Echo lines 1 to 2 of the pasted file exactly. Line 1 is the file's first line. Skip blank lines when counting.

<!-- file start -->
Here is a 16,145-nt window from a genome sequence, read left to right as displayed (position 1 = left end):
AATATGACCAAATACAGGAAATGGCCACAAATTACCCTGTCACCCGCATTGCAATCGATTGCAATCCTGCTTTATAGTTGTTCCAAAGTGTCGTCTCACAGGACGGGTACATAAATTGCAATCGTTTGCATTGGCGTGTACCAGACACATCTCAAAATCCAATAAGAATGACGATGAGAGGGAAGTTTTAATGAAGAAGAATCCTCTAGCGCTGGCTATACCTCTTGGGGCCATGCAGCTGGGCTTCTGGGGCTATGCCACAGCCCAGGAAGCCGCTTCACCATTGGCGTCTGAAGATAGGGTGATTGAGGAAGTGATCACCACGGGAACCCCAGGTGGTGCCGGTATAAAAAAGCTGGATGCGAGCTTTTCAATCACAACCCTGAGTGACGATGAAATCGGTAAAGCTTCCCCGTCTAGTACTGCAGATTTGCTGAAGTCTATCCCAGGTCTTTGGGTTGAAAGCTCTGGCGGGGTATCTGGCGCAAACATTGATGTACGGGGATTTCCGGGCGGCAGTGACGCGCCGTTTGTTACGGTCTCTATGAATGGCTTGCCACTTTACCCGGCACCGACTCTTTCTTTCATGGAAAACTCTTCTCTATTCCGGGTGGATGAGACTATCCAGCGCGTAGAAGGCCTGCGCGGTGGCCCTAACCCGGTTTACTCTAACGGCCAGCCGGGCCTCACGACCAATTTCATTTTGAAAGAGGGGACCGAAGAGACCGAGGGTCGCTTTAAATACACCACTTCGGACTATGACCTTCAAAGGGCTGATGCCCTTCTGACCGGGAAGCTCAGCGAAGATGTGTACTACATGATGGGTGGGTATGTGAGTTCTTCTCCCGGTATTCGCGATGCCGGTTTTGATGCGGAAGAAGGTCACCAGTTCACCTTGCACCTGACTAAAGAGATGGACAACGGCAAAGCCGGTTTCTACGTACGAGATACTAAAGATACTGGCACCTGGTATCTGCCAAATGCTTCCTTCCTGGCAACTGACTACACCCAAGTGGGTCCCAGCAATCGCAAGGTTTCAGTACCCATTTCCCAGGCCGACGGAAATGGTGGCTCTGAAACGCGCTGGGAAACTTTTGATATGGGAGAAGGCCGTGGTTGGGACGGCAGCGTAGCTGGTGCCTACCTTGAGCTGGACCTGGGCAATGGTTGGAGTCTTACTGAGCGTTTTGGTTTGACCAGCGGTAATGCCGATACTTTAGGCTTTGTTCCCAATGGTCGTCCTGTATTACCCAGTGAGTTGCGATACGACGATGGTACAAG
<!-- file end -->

Here is a 16,145-nt window from a genome sequence, read left to right as displayed (position 1 = left end):
AATATGACCAAATACAGGAAATGGCCACAAATTACCCTGTCACCCGCATTGCAATCGATTGCAATCCTGCTTTATAGTTGTTCCAAAGTGTCGTCTCACAGGACGGGTACATAAATTGCAATCGTTTGCATTGGCGTGTACCAGACACATCTCAAAATCCAATAAGAATGACGATGAGAGGGAAGTTTTAATGAAGAAGAATCCTCTAGCGCTGGCTATACCTCTTGGGGCCATGCAGCTGGGCTTCTGGGGCTATGCCACAGCCCAGGAAGCCGCTTCACCATTGGCGTCTGAAGATAGGGTGATTGAGGAAGTGATCACCACGGGAACCCCAGGTGGTGCCGGTATAAAAAAGCTGGATGCGAGCTTTTCAATCACAACCCTGAGTGACGATGAAATCGGTAAAGCTTCCCCGTCTAGTACTGCAGATTTGCTGAAGTCTATCCCAGGTCTTTGGGTTGAAAGCTCTGGCGGGGTATCTGGCGCAAACATTGATGTACGGGGATTTCCGGGCGGCAGTGACGCGCCGTTTGTTACGGTCTCTATGAATGGCTTGCCACTTTACCCGGCACCGACTCTTTCTTTCATGGAAAACTCTTCTCTATTCCGGGTGGATGAGACTATCCAGCGCGTAGAAGGCCTGCGCGGTGGCCCTAACCCGGTTTACTCTAACGGCCAGCCGGGCCTCACGACCAATTTCATTTTGAAAGAGGGGACCGAAGAGACCGAGGGTCGCTTTAAATACACCACTTCGGACTATGACCTTCAAAGGGCTGATGCCCTTCTGACCGGGAAGCTCAGCGAAGATGTGTACTACATGATGGGTGGGTATGTGAGTTCTTCTCCCGGTATTCGCGATGCCGGTTTTGATGCGGAAGAAGGTCACCAGTTCACCTTGCACCTGACTAAAGAGATGGACAACGGCAAAGCCGGTTTCTACGTACGAGATACTAAAGATACTGGCACCTGGTATCTGCCAAATGCTTCCTTCCTGGCAACTGACTACACCCAAGTGGGTCCCAGCAATCGCAAGGTTTCAGTACCCATTTCCCAGGCCGACGGAAATGGTGGCTCTGAAACGCGCTGGGAAACTTTTGATATGGGAGAAGGCCGTGGTTGGGACGGCAGCGTAGCTGGTGCCTACCTTGAGCTGGACCTGGGCAATGGTTGGAGTCTTACTGAGCGTTTTGGTTTGACCAGCGGTAATGCCGATACTTTAGGCTTTGTTCCCAATGGTCGTCCTGTATTACCCAGTGAGTTGCGATACGACGATGGTACAAG